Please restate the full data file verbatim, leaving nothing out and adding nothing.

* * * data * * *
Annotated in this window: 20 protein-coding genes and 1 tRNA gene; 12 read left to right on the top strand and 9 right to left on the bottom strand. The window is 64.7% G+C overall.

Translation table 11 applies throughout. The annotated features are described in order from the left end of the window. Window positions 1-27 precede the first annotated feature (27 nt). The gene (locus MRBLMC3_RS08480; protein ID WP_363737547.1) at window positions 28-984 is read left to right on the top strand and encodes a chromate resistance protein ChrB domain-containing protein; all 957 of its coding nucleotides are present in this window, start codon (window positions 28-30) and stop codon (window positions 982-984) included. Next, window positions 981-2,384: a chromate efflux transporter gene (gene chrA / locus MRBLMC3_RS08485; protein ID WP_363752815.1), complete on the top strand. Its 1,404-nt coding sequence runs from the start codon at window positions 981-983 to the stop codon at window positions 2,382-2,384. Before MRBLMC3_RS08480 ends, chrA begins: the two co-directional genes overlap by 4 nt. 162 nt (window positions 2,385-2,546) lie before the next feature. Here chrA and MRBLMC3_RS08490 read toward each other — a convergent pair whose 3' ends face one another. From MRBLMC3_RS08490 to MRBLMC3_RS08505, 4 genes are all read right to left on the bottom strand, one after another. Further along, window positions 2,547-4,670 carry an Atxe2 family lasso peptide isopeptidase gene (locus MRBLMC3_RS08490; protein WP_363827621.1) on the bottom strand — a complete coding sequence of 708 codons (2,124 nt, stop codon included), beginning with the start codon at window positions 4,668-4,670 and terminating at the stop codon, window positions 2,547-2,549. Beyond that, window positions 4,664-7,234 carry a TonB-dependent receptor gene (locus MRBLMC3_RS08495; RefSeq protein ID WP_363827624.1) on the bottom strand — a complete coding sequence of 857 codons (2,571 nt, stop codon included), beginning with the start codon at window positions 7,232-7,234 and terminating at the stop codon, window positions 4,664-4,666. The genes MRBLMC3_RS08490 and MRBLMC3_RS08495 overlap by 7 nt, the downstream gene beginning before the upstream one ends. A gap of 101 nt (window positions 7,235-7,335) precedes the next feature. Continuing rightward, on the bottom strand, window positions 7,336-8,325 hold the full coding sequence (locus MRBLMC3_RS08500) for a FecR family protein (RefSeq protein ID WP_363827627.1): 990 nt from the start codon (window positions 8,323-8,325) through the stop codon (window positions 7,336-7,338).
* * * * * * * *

Annotated in this window: 20 protein-coding genes and 1 tRNA gene; 12 read left to right on the top strand and 9 right to left on the bottom strand. The window is 64.7% G+C overall.

Translation table 11 applies throughout. The annotated features are described in order from the left end of the window. Window positions 1-27 precede the first annotated feature (27 nt). The gene (locus MRBLMC3_RS08480; protein ID WP_363737547.1) at window positions 28-984 is read left to right on the top strand and encodes a chromate resistance protein ChrB domain-containing protein; all 957 of its coding nucleotides are present in this window, start codon (window positions 28-30) and stop codon (window positions 982-984) included. Next, window positions 981-2,384: a chromate efflux transporter gene (gene chrA / locus MRBLMC3_RS08485; protein ID WP_363752815.1), complete on the top strand. Its 1,404-nt coding sequence runs from the start codon at window positions 981-983 to the stop codon at window positions 2,382-2,384. Before MRBLMC3_RS08480 ends, chrA begins: the two co-directional genes overlap by 4 nt. 162 nt (window positions 2,385-2,546) lie before the next feature. Here chrA and MRBLMC3_RS08490 read toward each other — a convergent pair whose 3' ends face one another. From MRBLMC3_RS08490 to MRBLMC3_RS08505, 4 genes are all read right to left on the bottom strand, one after another. Further along, window positions 2,547-4,670 carry an Atxe2 family lasso peptide isopeptidase gene (locus MRBLMC3_RS08490; protein WP_363827621.1) on the bottom strand — a complete coding sequence of 708 codons (2,124 nt, stop codon included), beginning with the start codon at window positions 4,668-4,670 and terminating at the stop codon, window positions 2,547-2,549. Beyond that, window positions 4,664-7,234 carry a TonB-dependent receptor gene (locus MRBLMC3_RS08495; RefSeq protein ID WP_363827624.1) on the bottom strand — a complete coding sequence of 857 codons (2,571 nt, stop codon included), beginning with the start codon at window positions 7,232-7,234 and terminating at the stop codon, window positions 4,664-4,666. The genes MRBLMC3_RS08490 and MRBLMC3_RS08495 overlap by 7 nt, the downstream gene beginning before the upstream one ends. A gap of 101 nt (window positions 7,235-7,335) precedes the next feature. Continuing rightward, on the bottom strand, window positions 7,336-8,325 hold the full coding sequence (locus MRBLMC3_RS08500) for a FecR family protein (RefSeq protein ID WP_363827627.1): 990 nt from the start codon (window positions 8,323-8,325) through the stop codon (window positions 7,336-7,338).